Marina di RagusaJuly 25 in Italy ⋅ ☀️ 32 °C
Life as boat owners has been eventful to say the least, if not filled with a great deal of sailing!! Within days of arriving Sam and I started to suspect that the headaches, fuzzy throats and fatigue we were experiencing were perhaps more than just a side effect of a run of interrupted nights of sleep and dehydration. A covid test confirmed that we had indeed managed to catch our second dose of covid, so we began our boating life in quarantine! Luckily (for us, if not the Italians), we'd done a food shop the day before testing and Sam's was a very faint line so he was negative within a day.
We also had plenty of jobs to keep us occupied to keep "cabin fever" at bay. We began by emptying and repacking the copious contents of every cupboard, locker and drawer, throwing out or donating the few things we knew we definitely wouldn't need and documenting the whereabouts of everything else that looked useful. Mostly by their proper names, but occasionally with a more descriptive "useful looking plastic thing" or "mystery metal object". We also spent several days scrubbing the hull and scraping back the many layers of flaky varnish on the teak before sanding and sealing to bring Odyssee back to some of her former glory.
Although we haven't had chance to work on our sailing yet we've definitely picked up some other skills along the way. We became plumbers to fix a holding tank leaking into our bilges (I won't go into detail but I can assure you it is a spectacularly unglamorous job that if given a choice we wouldn't have done in 35 degree heat!), electricians to sort out some noisy cabin fans and mechanics to flush the fuel lines and clean out the carburettor on the outboard engine (closely supervised given Sam's history of dubious refueling on dinghies!) and to service the main engine.
Our RYA engine maintenance course gave us a good starting point but it turns out that servicing an engine that hasn't been serviced in the last 5 years and has oil and fuel running through it is a more challenging and messy task than we had previously experienced! Once we realised it was seized on, the 5 minute job of changing the impeller turned into a 2 day task in which we dismantled the whole sea-water pump and used every tool ever invented in an attempt to get it off. Although incredibly frustrating at the time, the immense satisfaction of turning the engine back on and finding that not only is water not leaking from the pump but it was actually coming out of the exhaust as it should, was worth it and gave us a boost in confidence that with time, perseverance and the help of books, Google and YouTube we could figure a lot of things out!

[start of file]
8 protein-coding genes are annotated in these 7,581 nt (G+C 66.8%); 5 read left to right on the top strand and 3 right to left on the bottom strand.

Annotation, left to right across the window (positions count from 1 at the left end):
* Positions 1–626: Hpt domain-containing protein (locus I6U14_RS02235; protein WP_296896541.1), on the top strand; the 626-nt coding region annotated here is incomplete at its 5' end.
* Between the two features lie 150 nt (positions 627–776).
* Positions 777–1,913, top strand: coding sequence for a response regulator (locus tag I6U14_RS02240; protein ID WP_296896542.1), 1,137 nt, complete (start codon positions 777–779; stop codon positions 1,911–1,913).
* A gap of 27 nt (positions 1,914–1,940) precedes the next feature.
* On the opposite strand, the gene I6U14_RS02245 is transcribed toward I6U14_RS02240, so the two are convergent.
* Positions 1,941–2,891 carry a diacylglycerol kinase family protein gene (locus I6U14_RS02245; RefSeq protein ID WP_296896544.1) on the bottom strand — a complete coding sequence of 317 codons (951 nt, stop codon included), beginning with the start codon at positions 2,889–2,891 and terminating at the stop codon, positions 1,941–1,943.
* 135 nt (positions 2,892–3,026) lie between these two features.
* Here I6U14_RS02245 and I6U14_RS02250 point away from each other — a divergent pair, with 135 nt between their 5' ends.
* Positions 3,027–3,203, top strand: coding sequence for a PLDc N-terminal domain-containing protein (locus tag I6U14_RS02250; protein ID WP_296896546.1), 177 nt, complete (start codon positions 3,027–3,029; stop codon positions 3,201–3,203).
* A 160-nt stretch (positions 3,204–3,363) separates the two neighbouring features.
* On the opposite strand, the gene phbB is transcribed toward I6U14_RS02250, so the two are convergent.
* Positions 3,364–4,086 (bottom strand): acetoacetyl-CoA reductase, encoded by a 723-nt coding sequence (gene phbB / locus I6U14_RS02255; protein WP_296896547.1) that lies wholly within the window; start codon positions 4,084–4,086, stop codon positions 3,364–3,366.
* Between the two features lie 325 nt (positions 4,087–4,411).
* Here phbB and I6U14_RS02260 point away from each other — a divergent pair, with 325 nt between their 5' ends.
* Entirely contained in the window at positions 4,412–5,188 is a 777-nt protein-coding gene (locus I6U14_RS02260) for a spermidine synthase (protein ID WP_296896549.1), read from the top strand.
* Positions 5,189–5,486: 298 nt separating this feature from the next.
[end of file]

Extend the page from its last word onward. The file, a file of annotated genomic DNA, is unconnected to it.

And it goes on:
Unfortunately, there was also an issue with the voltage regulator in the alternator that we first noticed on the journey from Tunisia but became more pronounced whilst in Marina di Ragusa, to the point we didn't dare go out until it was fixed (luckily the battery monitor is designed for simpletons so even I could recognise that the sad face was probably a bad sign!) We decided that engine electrics were a little too specialised for out bumbling attempts to fix things so after a rather unhelpful response from the boat yard on site, Sam contacted a chap called Elia who had done the viewing with him back in May. As well as a side business as a local contact for the boat broker he also runs a boat yard in Licata (the next marina to the west of Marina di Ragusa). As luck would have it he happened to be visiting our marina on other business so brought his mechanic with him, who disconnected the alternator to be checked by the marine electrician in Licata. All going well (and assuming no parts need to be ordered) we may well have a fully functioning engine by the end of the week!